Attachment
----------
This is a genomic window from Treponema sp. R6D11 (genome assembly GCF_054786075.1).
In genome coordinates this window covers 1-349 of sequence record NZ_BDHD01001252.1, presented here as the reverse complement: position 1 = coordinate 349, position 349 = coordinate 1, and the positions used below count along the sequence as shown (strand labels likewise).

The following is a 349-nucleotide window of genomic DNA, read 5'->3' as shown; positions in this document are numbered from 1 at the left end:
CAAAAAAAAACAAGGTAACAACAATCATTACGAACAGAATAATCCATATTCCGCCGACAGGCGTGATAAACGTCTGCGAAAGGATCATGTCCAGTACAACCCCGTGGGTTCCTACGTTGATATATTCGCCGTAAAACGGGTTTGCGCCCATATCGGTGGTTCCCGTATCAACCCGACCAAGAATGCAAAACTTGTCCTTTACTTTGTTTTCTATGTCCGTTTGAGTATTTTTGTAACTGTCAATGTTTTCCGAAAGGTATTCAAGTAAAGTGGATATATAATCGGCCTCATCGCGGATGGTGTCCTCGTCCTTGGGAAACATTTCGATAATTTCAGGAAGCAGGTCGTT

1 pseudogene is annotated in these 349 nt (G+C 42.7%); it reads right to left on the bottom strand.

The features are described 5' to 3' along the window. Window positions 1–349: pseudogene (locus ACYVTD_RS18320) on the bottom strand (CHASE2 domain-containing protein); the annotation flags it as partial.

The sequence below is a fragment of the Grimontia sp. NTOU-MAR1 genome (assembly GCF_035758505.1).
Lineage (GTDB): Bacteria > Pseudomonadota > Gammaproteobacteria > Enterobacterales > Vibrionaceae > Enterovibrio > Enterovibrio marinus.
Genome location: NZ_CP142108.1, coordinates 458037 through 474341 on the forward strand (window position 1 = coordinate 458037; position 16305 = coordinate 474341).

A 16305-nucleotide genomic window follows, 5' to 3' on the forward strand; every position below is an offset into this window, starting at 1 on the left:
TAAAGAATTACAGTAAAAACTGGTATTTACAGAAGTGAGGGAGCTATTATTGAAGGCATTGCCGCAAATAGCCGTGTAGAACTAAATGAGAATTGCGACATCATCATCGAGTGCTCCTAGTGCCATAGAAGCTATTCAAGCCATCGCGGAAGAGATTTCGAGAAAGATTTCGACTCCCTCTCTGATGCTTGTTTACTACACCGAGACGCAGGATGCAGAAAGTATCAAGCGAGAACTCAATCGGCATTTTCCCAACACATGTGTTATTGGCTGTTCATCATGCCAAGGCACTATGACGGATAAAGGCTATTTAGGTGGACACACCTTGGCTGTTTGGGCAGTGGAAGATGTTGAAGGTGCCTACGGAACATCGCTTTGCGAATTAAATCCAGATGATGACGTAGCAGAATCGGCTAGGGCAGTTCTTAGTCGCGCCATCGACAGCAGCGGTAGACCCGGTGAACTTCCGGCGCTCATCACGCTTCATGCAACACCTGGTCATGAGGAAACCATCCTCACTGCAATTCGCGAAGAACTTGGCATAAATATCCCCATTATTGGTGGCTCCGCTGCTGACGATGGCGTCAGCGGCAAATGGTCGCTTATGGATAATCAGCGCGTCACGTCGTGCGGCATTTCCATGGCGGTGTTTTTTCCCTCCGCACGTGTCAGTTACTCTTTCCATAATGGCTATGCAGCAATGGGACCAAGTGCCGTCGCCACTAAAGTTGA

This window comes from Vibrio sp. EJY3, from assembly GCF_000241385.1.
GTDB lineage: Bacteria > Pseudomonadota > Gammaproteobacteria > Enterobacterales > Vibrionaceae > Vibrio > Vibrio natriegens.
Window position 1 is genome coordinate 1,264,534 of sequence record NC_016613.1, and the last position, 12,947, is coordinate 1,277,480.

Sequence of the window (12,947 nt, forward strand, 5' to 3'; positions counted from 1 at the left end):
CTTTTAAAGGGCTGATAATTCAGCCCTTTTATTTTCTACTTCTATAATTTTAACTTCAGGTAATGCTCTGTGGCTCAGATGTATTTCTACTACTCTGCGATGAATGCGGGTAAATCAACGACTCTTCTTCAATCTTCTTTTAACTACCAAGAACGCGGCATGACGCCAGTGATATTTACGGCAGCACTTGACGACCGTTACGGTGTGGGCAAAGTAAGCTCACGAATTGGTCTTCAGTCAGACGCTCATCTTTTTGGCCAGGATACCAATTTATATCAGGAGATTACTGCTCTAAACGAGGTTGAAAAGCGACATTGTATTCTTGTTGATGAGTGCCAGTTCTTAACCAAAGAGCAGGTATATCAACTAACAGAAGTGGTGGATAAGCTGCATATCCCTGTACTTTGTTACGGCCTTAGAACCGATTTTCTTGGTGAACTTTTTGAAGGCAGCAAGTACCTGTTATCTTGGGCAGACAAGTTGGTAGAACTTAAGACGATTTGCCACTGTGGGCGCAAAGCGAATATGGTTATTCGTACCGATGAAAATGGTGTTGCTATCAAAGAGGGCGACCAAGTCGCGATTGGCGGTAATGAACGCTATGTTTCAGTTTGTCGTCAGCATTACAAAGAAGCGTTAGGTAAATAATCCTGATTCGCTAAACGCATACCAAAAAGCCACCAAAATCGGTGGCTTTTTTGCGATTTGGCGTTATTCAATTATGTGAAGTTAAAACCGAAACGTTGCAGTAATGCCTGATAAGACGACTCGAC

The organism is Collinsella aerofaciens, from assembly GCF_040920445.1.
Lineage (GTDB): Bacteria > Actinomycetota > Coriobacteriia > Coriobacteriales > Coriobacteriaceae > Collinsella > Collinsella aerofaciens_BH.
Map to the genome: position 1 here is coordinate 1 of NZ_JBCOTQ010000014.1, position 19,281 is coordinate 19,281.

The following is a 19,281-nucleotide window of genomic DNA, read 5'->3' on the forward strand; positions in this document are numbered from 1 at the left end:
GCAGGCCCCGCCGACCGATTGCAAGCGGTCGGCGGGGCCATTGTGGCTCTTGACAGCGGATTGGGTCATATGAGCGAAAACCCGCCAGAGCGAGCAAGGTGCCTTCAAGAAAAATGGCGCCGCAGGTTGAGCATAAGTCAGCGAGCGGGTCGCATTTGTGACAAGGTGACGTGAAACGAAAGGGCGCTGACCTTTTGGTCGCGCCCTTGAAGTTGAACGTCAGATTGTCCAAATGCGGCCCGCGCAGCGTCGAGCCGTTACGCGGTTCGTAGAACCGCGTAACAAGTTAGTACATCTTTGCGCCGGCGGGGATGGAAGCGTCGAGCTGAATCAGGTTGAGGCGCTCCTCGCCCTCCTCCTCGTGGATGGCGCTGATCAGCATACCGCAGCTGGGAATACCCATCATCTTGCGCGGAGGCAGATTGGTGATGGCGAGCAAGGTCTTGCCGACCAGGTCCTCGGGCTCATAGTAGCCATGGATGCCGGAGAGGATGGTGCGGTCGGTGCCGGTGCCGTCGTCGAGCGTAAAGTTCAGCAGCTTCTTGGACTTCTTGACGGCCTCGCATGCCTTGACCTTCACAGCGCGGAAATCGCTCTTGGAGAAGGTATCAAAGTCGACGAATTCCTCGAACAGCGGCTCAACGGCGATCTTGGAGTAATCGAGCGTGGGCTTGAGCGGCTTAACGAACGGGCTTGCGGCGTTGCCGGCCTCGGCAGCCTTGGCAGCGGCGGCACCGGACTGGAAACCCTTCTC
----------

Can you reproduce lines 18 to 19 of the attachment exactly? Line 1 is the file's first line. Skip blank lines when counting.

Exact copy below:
Lineage (GTDB): Bacteria > Actinomycetota > Coriobacteriia > Coriobacteriales > Coriobacteriaceae > Collinsella > Collinsella aerofaciens_BH.
Map to the genome: position 1 here is coordinate 1 of NZ_JBCOTQ010000014.1, position 19,281 is coordinate 19,281.